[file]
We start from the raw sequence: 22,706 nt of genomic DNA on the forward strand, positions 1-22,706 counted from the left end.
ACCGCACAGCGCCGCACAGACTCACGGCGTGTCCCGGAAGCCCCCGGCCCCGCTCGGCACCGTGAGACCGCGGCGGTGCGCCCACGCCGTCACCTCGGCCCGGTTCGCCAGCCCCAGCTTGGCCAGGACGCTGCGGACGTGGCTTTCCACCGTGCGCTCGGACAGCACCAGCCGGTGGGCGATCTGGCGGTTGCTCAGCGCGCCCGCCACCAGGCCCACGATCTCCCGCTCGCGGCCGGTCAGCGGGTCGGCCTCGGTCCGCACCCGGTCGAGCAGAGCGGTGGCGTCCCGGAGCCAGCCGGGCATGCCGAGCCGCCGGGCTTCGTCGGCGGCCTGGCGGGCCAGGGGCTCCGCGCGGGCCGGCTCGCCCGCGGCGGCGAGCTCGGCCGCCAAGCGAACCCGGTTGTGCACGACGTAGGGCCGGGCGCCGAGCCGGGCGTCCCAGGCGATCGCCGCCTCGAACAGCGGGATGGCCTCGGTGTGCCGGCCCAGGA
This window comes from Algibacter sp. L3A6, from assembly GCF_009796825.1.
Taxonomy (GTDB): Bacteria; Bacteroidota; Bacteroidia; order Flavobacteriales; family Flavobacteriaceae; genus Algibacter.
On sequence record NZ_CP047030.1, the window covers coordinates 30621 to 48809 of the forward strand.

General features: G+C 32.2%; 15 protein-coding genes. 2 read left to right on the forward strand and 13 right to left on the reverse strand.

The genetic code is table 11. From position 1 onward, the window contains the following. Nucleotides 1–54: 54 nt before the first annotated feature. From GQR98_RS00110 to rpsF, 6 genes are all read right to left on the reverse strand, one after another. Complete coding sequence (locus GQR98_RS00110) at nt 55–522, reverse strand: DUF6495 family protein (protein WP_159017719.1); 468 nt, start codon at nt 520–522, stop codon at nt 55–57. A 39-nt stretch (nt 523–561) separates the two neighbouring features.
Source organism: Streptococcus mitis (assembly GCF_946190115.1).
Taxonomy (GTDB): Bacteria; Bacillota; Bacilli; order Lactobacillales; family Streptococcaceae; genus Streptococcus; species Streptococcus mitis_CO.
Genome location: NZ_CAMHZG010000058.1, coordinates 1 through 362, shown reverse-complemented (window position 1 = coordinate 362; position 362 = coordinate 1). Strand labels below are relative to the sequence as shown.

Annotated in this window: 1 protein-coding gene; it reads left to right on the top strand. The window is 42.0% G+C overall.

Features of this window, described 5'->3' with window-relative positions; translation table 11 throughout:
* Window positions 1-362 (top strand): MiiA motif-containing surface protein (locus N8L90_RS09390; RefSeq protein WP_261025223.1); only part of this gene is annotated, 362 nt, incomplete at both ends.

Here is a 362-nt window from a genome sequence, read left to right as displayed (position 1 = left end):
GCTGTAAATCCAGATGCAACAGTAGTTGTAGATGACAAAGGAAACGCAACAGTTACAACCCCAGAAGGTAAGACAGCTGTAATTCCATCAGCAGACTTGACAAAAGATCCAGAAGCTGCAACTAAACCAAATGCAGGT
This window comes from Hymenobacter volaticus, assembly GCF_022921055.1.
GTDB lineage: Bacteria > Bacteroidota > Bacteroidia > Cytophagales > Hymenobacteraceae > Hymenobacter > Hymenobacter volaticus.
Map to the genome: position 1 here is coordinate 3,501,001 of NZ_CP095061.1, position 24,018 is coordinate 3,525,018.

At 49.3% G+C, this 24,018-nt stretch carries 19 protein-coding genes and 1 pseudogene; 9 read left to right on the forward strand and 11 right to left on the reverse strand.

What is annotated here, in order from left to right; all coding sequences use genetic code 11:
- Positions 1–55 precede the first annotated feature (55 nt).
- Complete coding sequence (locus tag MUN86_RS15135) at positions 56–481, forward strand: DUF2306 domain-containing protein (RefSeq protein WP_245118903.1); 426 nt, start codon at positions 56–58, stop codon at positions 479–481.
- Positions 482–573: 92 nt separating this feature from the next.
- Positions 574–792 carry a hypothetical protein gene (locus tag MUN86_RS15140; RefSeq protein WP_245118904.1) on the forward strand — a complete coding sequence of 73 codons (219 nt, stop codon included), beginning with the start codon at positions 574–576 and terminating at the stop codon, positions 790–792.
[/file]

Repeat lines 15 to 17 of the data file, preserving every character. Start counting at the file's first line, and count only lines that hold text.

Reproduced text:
GCTGTAAATCCAGATGCAACAGTAGTTGTAGATGACAAAGGAAACGCAACAGTTACAACCCCAGAAGGTAAGACAGCTGTAATTCCATCAGCAGACTTGACAAAAGATCCAGAAGCTGCAACTAAACCAAATGCAGGT
This window comes from Hymenobacter volaticus, assembly GCF_022921055.1.
GTDB lineage: Bacteria > Bacteroidota > Bacteroidia > Cytophagales > Hymenobacteraceae > Hymenobacter > Hymenobacter volaticus.